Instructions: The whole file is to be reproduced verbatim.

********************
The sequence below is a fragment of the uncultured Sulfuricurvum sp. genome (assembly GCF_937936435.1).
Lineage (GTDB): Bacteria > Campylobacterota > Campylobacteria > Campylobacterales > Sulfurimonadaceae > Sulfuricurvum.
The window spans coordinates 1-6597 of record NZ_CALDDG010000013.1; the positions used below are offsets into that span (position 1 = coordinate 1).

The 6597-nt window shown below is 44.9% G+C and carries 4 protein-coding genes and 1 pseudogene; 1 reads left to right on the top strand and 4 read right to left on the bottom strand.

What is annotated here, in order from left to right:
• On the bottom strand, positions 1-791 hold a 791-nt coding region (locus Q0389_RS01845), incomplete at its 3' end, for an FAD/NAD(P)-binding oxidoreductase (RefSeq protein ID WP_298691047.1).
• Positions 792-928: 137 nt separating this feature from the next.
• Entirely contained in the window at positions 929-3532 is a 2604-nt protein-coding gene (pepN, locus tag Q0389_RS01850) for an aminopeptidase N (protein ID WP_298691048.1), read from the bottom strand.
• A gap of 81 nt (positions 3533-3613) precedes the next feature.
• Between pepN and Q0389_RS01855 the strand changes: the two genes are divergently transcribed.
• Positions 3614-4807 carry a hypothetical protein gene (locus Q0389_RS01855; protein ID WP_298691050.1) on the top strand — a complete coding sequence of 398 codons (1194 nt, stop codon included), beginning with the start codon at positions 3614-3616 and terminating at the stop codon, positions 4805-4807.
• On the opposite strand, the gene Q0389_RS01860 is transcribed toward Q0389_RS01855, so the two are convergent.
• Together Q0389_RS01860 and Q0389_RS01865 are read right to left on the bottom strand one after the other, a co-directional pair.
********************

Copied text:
The sequence below is a fragment of the uncultured Sulfuricurvum sp. genome (assembly GCF_937936435.1).
Lineage (GTDB): Bacteria > Campylobacterota > Campylobacteria > Campylobacterales > Sulfurimonadaceae > Sulfuricurvum.
The window spans coordinates 1-6597 of record NZ_CALDDG010000013.1; the positions used below are offsets into that span (position 1 = coordinate 1).

The 6597-nt window shown below is 44.9% G+C and carries 4 protein-coding genes and 1 pseudogene; 1 reads left to right on the top strand and 4 read right to left on the bottom strand.

What is annotated here, in order from left to right:
• On the bottom strand, positions 1-791 hold a 791-nt coding region (locus Q0389_RS01845), incomplete at its 3' end, for an FAD/NAD(P)-binding oxidoreductase (RefSeq protein ID WP_298691047.1).
• Positions 792-928: 137 nt separating this feature from the next.
• Entirely contained in the window at positions 929-3532 is a 2604-nt protein-coding gene (pepN, locus tag Q0389_RS01850) for an aminopeptidase N (protein ID WP_298691048.1), read from the bottom strand.
• A gap of 81 nt (positions 3533-3613) precedes the next feature.
• Between pepN and Q0389_RS01855 the strand changes: the two genes are divergently transcribed.
• Positions 3614-4807 carry a hypothetical protein gene (locus Q0389_RS01855; protein ID WP_298691050.1) on the top strand — a complete coding sequence of 398 codons (1194 nt, stop codon included), beginning with the start codon at positions 3614-3616 and terminating at the stop codon, positions 4805-4807.
• On the opposite strand, the gene Q0389_RS01860 is transcribed toward Q0389_RS01855, so the two are convergent.
• Together Q0389_RS01860 and Q0389_RS01865 are read right to left on the bottom strand one after the other, a co-directional pair.